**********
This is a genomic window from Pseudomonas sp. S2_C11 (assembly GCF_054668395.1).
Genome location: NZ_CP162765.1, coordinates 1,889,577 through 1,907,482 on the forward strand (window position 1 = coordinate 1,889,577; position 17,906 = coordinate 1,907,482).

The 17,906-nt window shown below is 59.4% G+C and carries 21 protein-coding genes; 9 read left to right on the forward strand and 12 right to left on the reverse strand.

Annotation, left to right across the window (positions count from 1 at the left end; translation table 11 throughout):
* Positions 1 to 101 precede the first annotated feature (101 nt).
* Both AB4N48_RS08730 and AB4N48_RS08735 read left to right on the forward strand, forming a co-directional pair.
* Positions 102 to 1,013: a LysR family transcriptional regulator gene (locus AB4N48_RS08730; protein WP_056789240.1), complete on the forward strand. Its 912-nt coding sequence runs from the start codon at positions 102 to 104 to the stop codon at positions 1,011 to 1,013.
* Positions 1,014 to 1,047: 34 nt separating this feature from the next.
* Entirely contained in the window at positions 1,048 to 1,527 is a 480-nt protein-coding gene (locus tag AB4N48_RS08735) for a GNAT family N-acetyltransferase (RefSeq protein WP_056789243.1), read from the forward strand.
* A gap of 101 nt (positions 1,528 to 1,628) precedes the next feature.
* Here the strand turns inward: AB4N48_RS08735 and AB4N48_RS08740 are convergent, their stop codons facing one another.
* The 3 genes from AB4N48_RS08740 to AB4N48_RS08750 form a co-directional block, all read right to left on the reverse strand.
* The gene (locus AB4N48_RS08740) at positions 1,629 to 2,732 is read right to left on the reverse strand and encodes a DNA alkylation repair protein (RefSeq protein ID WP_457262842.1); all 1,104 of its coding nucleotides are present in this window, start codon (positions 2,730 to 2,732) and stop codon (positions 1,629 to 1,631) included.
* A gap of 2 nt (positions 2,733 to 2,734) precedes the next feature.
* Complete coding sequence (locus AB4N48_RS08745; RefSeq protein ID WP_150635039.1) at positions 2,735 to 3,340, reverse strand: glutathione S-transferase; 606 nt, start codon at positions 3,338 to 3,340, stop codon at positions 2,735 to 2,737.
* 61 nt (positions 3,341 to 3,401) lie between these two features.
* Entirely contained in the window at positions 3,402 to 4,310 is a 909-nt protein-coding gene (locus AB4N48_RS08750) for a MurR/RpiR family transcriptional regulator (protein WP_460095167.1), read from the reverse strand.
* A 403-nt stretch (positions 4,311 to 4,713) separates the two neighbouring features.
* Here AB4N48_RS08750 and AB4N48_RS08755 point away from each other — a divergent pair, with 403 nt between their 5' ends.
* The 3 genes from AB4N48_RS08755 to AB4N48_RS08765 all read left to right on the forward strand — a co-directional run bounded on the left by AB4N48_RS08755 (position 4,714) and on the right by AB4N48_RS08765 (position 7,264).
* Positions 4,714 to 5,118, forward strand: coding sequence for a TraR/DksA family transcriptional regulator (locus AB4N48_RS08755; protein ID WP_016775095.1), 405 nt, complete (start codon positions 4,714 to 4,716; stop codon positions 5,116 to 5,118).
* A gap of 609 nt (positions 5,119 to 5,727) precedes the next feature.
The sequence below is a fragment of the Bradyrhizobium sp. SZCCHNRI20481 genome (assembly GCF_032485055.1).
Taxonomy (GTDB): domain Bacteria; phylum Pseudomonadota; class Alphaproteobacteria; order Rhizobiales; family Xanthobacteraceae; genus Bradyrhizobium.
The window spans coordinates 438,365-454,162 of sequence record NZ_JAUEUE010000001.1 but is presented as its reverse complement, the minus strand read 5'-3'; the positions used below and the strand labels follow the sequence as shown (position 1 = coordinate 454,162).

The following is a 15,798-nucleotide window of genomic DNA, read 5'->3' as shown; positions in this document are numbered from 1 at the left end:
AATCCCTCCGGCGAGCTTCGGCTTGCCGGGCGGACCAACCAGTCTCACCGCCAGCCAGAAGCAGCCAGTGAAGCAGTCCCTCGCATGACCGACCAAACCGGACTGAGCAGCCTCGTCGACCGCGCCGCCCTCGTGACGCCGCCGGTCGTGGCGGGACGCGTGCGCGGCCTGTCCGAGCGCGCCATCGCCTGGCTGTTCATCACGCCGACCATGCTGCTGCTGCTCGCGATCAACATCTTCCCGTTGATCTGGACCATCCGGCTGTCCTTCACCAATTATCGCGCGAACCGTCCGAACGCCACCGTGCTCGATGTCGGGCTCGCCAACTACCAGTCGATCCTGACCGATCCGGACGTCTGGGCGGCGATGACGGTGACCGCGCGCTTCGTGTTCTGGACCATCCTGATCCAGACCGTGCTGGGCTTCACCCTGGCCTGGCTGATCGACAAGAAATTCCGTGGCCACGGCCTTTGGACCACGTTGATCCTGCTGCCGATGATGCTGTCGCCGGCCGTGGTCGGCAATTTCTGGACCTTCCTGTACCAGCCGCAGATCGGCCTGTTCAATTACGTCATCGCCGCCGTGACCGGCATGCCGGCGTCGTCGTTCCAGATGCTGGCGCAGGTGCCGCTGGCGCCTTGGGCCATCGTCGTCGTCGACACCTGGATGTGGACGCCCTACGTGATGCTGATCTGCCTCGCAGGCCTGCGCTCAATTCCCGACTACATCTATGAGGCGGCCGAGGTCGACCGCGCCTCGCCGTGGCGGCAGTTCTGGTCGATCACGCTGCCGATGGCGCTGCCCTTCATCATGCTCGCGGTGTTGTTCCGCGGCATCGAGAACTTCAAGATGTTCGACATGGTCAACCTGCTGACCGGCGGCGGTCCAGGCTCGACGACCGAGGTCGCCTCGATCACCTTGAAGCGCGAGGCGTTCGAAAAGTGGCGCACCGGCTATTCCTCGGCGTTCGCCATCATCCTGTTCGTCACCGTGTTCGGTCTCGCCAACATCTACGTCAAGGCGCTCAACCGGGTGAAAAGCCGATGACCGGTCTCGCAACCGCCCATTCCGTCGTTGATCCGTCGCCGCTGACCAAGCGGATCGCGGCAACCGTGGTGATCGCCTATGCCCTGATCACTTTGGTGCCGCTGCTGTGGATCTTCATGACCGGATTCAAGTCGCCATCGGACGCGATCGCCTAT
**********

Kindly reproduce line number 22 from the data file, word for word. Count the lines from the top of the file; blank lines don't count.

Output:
* A gap of 609 nt (positions 5,119 to 5,727) precedes the next feature.